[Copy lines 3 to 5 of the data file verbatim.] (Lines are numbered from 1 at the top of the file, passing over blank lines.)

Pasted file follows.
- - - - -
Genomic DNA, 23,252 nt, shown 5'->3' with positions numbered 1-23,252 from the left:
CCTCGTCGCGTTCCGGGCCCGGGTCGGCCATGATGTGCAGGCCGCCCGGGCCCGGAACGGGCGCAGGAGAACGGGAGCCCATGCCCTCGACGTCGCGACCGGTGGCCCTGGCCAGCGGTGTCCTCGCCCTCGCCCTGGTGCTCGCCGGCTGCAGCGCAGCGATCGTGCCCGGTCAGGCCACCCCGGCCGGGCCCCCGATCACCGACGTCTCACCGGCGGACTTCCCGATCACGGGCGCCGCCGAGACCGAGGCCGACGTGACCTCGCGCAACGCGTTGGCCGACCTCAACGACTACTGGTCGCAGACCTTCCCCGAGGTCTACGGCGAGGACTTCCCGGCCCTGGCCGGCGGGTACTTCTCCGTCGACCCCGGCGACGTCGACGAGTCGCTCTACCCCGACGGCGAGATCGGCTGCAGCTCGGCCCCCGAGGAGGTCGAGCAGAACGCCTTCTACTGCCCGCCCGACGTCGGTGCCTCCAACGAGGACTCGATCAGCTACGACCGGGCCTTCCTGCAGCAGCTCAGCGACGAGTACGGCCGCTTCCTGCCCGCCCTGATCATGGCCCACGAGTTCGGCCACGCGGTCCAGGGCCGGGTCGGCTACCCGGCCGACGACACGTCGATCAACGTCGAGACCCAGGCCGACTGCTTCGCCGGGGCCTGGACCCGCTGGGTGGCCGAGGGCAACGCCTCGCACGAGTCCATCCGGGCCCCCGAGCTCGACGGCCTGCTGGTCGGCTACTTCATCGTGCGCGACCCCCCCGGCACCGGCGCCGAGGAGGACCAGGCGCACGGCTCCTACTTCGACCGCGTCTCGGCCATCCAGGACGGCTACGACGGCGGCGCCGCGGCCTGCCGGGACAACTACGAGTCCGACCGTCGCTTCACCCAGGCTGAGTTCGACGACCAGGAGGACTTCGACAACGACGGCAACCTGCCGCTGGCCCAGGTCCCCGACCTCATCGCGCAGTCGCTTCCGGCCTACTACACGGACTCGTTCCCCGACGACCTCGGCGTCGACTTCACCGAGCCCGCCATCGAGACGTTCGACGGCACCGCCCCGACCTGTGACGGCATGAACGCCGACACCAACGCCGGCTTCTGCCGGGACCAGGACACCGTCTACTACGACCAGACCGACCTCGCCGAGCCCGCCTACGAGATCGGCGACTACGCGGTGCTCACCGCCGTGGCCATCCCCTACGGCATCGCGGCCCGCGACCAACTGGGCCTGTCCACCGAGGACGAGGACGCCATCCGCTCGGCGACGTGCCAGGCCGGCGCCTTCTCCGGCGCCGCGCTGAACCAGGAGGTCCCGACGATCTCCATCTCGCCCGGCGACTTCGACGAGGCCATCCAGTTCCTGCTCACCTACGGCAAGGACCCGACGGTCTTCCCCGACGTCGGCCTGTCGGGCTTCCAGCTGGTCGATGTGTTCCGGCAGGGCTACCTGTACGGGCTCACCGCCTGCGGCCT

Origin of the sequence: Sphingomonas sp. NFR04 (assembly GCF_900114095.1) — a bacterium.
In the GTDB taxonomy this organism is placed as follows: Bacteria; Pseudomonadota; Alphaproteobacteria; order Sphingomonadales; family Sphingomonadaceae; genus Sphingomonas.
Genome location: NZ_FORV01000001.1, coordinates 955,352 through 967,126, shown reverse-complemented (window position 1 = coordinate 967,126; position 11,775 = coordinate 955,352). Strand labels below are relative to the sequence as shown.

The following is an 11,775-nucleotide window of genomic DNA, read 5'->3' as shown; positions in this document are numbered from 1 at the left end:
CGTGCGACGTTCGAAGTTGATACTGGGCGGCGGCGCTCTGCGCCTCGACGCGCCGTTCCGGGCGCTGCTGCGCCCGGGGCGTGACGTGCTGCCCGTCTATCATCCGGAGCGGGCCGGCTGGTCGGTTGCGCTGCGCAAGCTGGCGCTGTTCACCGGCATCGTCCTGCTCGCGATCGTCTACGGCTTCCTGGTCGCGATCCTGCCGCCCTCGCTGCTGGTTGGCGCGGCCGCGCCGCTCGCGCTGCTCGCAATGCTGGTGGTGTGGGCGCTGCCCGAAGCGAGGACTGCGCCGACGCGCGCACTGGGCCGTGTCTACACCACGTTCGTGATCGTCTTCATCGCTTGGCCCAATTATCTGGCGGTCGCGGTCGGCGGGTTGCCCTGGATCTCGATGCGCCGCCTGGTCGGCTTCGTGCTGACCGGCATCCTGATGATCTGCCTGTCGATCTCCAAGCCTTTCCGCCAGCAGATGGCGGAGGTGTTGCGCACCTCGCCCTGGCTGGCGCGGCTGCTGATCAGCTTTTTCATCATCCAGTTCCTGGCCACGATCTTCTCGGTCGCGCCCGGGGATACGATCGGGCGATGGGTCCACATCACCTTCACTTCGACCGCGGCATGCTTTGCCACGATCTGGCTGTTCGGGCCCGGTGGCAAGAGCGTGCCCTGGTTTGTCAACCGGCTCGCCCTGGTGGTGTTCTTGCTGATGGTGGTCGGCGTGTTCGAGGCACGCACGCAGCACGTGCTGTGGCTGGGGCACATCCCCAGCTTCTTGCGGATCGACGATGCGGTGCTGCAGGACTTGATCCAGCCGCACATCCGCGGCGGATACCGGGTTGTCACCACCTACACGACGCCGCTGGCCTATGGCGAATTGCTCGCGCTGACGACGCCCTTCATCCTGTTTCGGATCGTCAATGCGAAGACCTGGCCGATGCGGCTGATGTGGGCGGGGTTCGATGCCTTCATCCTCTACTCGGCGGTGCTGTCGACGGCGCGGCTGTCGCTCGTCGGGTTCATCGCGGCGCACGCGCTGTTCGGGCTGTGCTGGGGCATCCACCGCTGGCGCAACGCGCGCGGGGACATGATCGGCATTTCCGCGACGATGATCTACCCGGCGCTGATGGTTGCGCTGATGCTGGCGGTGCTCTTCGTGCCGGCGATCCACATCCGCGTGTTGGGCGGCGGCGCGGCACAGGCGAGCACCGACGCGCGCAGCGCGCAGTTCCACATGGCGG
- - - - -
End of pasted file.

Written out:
Origin of the sequence: Sphingomonas sp. NFR04 (assembly GCF_900114095.1) — a bacterium.
In the GTDB taxonomy this organism is placed as follows: Bacteria; Pseudomonadota; Alphaproteobacteria; order Sphingomonadales; family Sphingomonadaceae; genus Sphingomonas.
Genome location: NZ_FORV01000001.1, coordinates 955,352 through 967,126, shown reverse-complemented (window position 1 = coordinate 967,126; position 11,775 = coordinate 955,352). Strand labels below are relative to the sequence as shown.